Every summer the People’s Liberation Army (PLA) conducts a major air defense exercise at its western theater command’s air force experimental training base. The anti-aircraft brigade of the 79th group army was the main participant in this year’s drill, on August 22.
The exercise evaluated the unit’s radar system, command and control network, intercept capabilities, electronic and cyber warfare abilities, mobility and logistics. The batteries engaged a variety of aircraft, including the J-10, J-11, Mil Mi-171, Harbin Z-9 and an assortment of UAVs (Unmanned Aerial Vehicles).
Reporting, Chinese state media gave particular attention to the Hongqi-16 (HQ-16), one of the PLA’s most prized surface-to-air missiles.
The HQ-16 is a third-generation medium-range air defense missile system. Inspired by the Russian Buk, the HQ-16 has a 40 km maximum range of fire. Cold-launched vertically, it takes 13 minutes for a moving HQ-16 to load and fire missiles armed with 70kg warheads.
The transporting of HQ missiles to Tibet shows the PLA is reinforcing its layered air defense arrangement in anticipation of Indian air power
The HQ-16 can lock-on eight targets and engage four simultaneously. Its missile has a claimed maximum flight speed of Mach 2.8, with a single-hit probability rate of between 70% and 98%. In 2016, an upgraded version known as the HQ-16B was unveiled with a greater range of fire at 70 km.
A battery of HQ-16 consists of four launch vehicles, a target searching radar vehicle, a tracking and guidance radar vehicle, a command and control vehicle, missile transport and reloading vehicles and power supply trucks. The HQ-16 is generally used to defend stationary assets.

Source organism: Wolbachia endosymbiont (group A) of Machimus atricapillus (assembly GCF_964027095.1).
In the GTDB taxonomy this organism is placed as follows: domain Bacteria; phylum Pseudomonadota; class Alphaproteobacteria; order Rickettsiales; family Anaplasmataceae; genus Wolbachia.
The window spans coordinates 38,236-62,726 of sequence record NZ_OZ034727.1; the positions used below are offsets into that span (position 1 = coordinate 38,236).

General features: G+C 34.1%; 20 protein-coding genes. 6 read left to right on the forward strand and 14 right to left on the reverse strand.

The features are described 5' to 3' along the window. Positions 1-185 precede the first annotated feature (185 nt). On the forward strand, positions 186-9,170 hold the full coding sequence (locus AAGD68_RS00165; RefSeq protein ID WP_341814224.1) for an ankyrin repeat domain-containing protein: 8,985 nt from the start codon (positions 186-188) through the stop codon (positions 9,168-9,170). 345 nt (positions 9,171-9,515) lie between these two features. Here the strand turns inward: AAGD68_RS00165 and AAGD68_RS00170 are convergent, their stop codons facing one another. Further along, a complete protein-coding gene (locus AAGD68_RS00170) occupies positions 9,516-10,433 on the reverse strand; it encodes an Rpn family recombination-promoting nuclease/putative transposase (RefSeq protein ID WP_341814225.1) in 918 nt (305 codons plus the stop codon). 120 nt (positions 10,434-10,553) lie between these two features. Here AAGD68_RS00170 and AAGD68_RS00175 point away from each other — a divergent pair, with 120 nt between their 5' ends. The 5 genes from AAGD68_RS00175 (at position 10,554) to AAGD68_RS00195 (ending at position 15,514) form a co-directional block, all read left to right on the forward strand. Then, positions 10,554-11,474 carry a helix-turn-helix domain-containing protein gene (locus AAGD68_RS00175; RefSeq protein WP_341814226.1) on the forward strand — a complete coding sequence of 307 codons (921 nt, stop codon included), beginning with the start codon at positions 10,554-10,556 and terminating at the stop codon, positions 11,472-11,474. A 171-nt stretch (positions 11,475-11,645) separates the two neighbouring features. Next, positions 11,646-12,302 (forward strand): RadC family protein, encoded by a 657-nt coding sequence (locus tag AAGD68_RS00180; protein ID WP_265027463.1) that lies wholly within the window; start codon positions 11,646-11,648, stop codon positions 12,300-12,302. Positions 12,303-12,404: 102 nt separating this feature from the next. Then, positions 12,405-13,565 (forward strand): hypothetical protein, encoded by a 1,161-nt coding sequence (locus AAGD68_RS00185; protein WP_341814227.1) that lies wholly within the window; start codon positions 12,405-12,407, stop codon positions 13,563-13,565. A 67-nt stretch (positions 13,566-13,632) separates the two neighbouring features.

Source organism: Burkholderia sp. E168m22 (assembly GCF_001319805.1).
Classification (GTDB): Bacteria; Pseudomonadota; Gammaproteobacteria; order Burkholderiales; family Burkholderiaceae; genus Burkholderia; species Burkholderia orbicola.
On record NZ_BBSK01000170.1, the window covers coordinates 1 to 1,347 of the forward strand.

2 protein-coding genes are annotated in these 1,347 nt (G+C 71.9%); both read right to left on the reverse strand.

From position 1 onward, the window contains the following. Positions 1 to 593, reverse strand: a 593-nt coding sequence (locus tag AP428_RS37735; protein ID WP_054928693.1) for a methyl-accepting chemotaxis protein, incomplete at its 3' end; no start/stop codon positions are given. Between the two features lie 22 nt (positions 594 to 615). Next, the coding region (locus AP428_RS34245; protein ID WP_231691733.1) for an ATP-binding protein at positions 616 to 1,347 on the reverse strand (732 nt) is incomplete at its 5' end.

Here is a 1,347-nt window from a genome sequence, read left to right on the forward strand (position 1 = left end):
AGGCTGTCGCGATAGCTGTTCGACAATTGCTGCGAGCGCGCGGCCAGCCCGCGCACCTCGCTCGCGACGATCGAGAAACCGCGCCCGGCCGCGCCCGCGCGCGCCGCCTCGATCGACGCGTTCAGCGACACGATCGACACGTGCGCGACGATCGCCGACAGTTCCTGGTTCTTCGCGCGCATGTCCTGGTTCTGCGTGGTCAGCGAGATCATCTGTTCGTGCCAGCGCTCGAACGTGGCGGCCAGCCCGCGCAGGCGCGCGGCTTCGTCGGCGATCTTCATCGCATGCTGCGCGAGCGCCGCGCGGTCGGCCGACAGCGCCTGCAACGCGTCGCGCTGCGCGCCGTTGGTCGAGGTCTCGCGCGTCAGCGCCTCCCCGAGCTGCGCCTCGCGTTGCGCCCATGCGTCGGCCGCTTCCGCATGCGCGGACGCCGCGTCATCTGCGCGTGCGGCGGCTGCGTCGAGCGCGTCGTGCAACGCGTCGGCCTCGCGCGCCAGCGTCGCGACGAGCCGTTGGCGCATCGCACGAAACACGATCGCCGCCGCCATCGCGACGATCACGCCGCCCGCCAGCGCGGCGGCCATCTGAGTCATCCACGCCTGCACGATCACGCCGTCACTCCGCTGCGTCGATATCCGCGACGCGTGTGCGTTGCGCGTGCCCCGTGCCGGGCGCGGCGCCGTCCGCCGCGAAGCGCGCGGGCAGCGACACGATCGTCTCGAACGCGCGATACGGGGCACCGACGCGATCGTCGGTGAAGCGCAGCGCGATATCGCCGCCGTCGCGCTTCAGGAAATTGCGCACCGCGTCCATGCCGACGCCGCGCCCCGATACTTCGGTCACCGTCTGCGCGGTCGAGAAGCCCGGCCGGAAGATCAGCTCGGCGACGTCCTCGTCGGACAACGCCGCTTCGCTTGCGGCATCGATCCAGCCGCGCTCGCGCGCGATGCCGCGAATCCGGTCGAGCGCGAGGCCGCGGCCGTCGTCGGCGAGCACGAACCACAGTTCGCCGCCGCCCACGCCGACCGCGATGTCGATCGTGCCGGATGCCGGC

The HQ-17, however, is highly mobile. Sitting on an all-terrain tracked chassis, the HQ-17 usually accompanies fast-moving armored units. An improved version of the Russian Tor-M1, the HQ-17 has a 12 km range of fire.
Like the HQ-16, the HQ-17 uses vertical cold launchers against enemy jets, helicopters, smart bombs, cruise missiles and UAVs. But unlike the former, one HQ-17 vehicle combines all functions of an HQ-16 battery, empowering it with greater mobility. It takes ten seconds for a moving HQ-17 to engage an enemy. Carrying eight 9M331 missiles with a maximum flight speed of Mach 2.3, an HQ-17 can engage two targets simultaneously.
The HQ-17’s claimed hit probability against cruise missiles is between 56% and 99%; against fighter jets it’s between 45% and 93%; and against helicopters 82% and 98%.
The transporting of HQ missiles to Tibet shows the PLA is reinforcing its layered air defense arrangement in anticipation of Indian air power. The systems’ suitability for operating on the high plateau was confirmed at an exercise, in May, in Tibet’s Tanggula Mountains.
When reflecting on the 1962 war with China, Indian generals often blame their country’s defeat on its misuse of air power. Many believe the war’s outcome would have been quite different had India’s air force participated in an offensive role.
A recent Vayu Aerospace study concluded that the PLA air force would be at a disadvantage in a future war due to Tibet’s extreme climate, which would will limit the payload and combat radius of Chinese aircraft.
Last year, India deployed supersonic BrahMos missiles to Arunachal Pradesh near Tibet. In June, the Indian army announced its plans to send a squadron of HAL Dhruv helicopters to the Chinese border. More recently, the Indian defense ministry approved a deal to purchase six US-made AH-64 Apache attack helicopters for the army aviation corps and announced that it is looking to procure 234 naval helicopters, at a cost of US$5 billion. On August 24, the Indian air force added six C-130J Super Hercules strategic aircraft to its Arjan Singh base in Panagarh, 470 km from Doklam.
The Chinese high command understands India’s assumption of achieving air supremacy in the next war. However the PLA is quietly putting together a neat little surprise for India’s flyboys.
Follow the author on Twitter @MrZiYang.